Short Works, Big Ideas | Saturday 31 October 2015

shortFrom left to right: Elbert Lee (moderator), Sonia Wong, me and Luke Kennard. Photo by Janet Lau.

Tammy Ho Lai-Ming

// I believe there is a simultaneous emergence of a number of shorter forms and the continued interest in longer texts.

// Of course, literature has lost its influence in some ways since the Victorian Era or whenever it was most powerful and it certainly doesn’t dominate the cultural and intellectual landscape the way it did as late as the 1950s. But we also have to remember that in the past, there were limited other options for things to do so literature has probably been declining in some sense since the advent of film and the mass media. To expect it to remain as dominant a form of entertainment or intellectual influence with all the other forms of culture today is not realistic and in fact, is it even desirable? Does it reflect our society the way it used to?

// The internet and social media has certainly affected the length and style of writing. On the internet, people’s engagement and patience with reading is sporadic, they snatch moments between other activities to read, and thus texts that are shorter in length are easier and more effectively consumed. Formal elegance (longer texts) vs. powerful directness (shorter ones).

// Our online reading habits have resulted in a proliferation of shorter genres suited specifically for consumption online: such as the flash fiction (fiction that tends to be under 1000 words), micro-fiction, one-sentence stories and even Twitter fiction. (There is, in fact, a yearly Twitter Fiction Festival and writers such as David Mitchell and Philip Pullman have used Twitter as a platform to spread their work.)

// That said, writing/reading has probably never been more prominent. To live in today’s society means constant interaction with the internet/social media, which means we are all writing and reading all the time. And millions of books are still produced every year (because publishing has become more democratized) and the novel is still held in extremely high regard as one of our most important forms of art. As a popular art form, it is still very influential.

// Many online literary magazines and journals do not accept fiction or non-fiction submissions that are over 5000 words, knowing that longer pieces are likely not be read. Asian Cha, the online literary journal that I co-run, for example, set the the word limit at 5000, although longer pieces are occasionally accepted as well.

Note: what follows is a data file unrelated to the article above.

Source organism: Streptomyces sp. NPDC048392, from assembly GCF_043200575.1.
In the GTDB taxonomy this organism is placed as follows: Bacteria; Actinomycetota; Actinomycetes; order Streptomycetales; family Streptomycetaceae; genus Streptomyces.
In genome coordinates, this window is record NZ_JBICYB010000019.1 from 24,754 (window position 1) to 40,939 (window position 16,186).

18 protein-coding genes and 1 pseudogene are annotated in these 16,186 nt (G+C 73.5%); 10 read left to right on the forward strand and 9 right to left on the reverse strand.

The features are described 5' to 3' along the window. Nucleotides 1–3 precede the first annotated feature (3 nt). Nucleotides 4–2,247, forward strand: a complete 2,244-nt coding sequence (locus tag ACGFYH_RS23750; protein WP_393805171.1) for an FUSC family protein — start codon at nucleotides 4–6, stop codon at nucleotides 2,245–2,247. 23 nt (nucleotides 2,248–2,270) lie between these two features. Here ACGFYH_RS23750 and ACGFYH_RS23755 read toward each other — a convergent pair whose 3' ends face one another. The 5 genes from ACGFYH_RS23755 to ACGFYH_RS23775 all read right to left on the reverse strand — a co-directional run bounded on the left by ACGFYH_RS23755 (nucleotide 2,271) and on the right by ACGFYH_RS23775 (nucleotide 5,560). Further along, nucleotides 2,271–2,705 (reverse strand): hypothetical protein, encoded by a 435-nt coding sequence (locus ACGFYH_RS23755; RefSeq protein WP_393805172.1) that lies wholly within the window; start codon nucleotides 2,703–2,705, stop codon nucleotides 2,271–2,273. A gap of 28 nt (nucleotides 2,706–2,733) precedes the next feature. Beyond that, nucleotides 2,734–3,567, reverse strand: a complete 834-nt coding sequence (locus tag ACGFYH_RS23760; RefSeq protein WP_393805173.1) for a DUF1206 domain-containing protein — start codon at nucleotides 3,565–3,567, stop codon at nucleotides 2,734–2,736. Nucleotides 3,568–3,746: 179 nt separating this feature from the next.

// In terms of style, shorter works, such as flash fiction, microfiction and twitter fiction, call for a style that is succinct, direct, effective. Particularly, the ability to say as much as possible or to be witty or pithy in very few words is a valuable skill on Twitter.

// But every literary medium inevitably imposes some restrictions on its writers, and Twitter, with its restriction of 140 characters in a tweet, is simply the latest formal challenge writers interested in writing in this form face. (This might remind one of a time—Jane Austen’s, for example—when there was a severe shortage of paper supply. As a result, people had to be very creative in the spacial usage of a piece of paper: writing on both sides, writing crisscrossing across the page, etc.)

// The short story, a form mastered by Edgar Allen Poe (1809-1849), Chekov (1860-1904), and Katherine Mansfield (1888-1923) from previous eras, continues to capture writers’ and readers’ attention. The Canadian writer Alice Monroe (b. 1931) winning the Nobel Prize for Literature in 2013 for her work as ‘the master of the contemporary short story’ is a good indication of the short story’s place in contemporary literature. Lydia Davis‘s short works are also widely acclaimed.

// Shorter texts, paradoxically, have a tougher time than longer ones because they are valued less on the market. While we say that in contemporary fast-paced life, shorter works are preferred, in reality, the novel remains the dominant literary genre. Writers are also not afraid of writing long books, judging from the publication in 2013 of Donna Tartt’s The Goldfinch, Eleanor Catton’s Booker-Prize winning The Luminaries, as well as the continued success of Jonathan Franzen who writes long and multi-character novels. The popularity of the Norwegian author Karl Ove Knausgård’s six autobiographical novels My Struggle, which has been compared to Proust’s In Search of Lost Time (1931-1927), is also a sign that long works have a market. Also, multi-volume series aimed at children and young adult, such as Harry Potter, The Hunger Games, Twilight, have been massively popular. Readers are consumers nowadays and at least some of them want longer texts for their money.